I'll pick that approach if I fail to implement something else, yet I still prefer the more "automated" approach since I've already got a pretty interface around it using a string to identify the component...

 

 

The approach I have used before (and currently use, though in a language like Lua it is very easy to do, given the dynamically-typed nature of the language) is to use some sort of variant class. A variant is a data object that can hold anything. (within reason). That is, something like boost::any. Typically, I'll write my variants to be more specific than boost::any, though. For the argument list, I pass a map keyed on string of variant properties.

 

Sounds interesting too, is there any guide/tutorial or sample code on how to implement a variant? I googled a bit but didn't find anything related to my problem.

 

As for the file format, thats not really what I am looking for right now, I'll consider it some other time, but for beginning I think I'll stay code only.

 

 

You could also pass in a map object. The map object would contain all required inputs and the initialize function would just read the map object for the values it needs.

 

Only problem is that the arguments need to be of different type - one (Model) might need a pointer to my RenderQueue, and Material-ID and a Filename, the other one (ParticleEmitter) might want itself a map of force-fields, and a bunch of parameters regarding the particle generation/handling. A map with variant types would do, but simple a map isn't the solution...

 

See example in the EntityXlibrary how this can be done. It is C++11 based on variadic template arguments, which is a little difficult. But it also supports that you construct the component first, and then attach it.

 

Pretty cool, I'll have a closer look to see how they implemented it (though like I said, variadic templates aren't an option for me, unfortunately). Speaking of which, in your example, they define components like Position and Direction. I though more about having something like a WorldComponent, RenderComponent, PhysicsComponent ... From what I've read some people tend to use components as "granulated" as there, while others prefer more commutative components like I wanted to have. Is there any huge advantage/disadvantage from any of those approaches or is it more a thing of preferrence? What would you recommend me to do starting out?


#1The King2

Posted 13 March 2013 - 08:16 AM

If you can use C++11, you could use variadic templates and std::forward your arguments to constructor. If you can't you can still template arguments, though it will be a bit more work (you have to define templates for all possible numbers of arguments, or use some macro magic - with variadic templates its just one line of code).

 

The varidic templates definitily sounded interesting, but unfortunately they are not supported by Visual Studio 2012... If I were to write templates for all the possible number of arguments given, would I also need to overload the function for each of these templates (Arguments1<>, Arguments2<>, ...) or is there some way to templatize (is this a word) the templates so that I can have "Component::Component(Arguments args)" for me to pass as many arguments as I want?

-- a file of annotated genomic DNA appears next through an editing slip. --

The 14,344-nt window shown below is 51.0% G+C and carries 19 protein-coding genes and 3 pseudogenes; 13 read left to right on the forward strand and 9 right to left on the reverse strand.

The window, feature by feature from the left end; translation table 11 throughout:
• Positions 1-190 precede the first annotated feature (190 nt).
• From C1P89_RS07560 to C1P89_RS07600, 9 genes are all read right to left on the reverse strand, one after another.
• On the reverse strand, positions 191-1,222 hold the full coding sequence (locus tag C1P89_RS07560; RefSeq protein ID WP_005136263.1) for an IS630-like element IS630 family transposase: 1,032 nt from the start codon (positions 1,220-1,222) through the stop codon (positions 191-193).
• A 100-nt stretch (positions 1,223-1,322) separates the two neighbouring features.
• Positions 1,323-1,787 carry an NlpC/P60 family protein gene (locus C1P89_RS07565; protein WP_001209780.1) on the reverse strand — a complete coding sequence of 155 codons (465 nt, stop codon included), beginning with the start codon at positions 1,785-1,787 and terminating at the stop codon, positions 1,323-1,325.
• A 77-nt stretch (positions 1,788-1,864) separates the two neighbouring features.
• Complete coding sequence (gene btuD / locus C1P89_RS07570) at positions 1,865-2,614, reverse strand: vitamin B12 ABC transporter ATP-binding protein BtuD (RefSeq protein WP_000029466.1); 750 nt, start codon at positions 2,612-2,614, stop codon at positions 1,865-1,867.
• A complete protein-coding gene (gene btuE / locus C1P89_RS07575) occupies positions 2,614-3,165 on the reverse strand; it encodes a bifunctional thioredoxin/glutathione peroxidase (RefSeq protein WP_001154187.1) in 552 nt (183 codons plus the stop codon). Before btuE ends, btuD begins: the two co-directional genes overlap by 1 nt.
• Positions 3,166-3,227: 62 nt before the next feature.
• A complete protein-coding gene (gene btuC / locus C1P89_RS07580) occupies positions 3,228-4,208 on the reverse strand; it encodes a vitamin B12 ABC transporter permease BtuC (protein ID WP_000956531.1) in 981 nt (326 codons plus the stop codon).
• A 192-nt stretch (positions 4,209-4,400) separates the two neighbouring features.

And I don't think there is anything wrong with constructing component object outside and attaching it to entity - you may want to do some sort of pre-processing and set various information so why not do it this way? As long as you have clear state of ownership of such component it won't be a problem.

 

I'll pick that approach if I fail to implement something else, yet I still prefer the more "automated" approach since I've already got a pretty interface around it using a string to identify the component...

 

The approach I have used before (and currently use, though in a language like Lua it is very easy to do, given the dynamically-typed nature of the language) is to use some sort of variant class. A variant is a data object that can hold anything. (within reason). That is, something like boost::any. Typically, I'll write my variants to be more specific than boost::any, though. For the argument list, I pass a map keyed on string of variant properties.

 

Sounds interesting too, is there any guide/tutorial or sample code on how to implement a variant? I googled a bit but didn't find anything related to my problem.

 

As for the file format, thats not really what I am looking for right now, I'll consider it some other time, but for beginning I think I'll stay code only.

 

You could also pass in a map object. The map object would contain all required inputs and the initialize function would just read the map object for the values it needs.

 

Only problem is that the arguments need to be of different type - one (Model) might need a pointer to my RenderQueue, and Material-ID and a Filename, the other one (ParticleEmitter) might want itself a map of force-fields, and a bunch of parameters regarding the particle generation/handling. A map with variant types would do, but simple a map isn't the solution...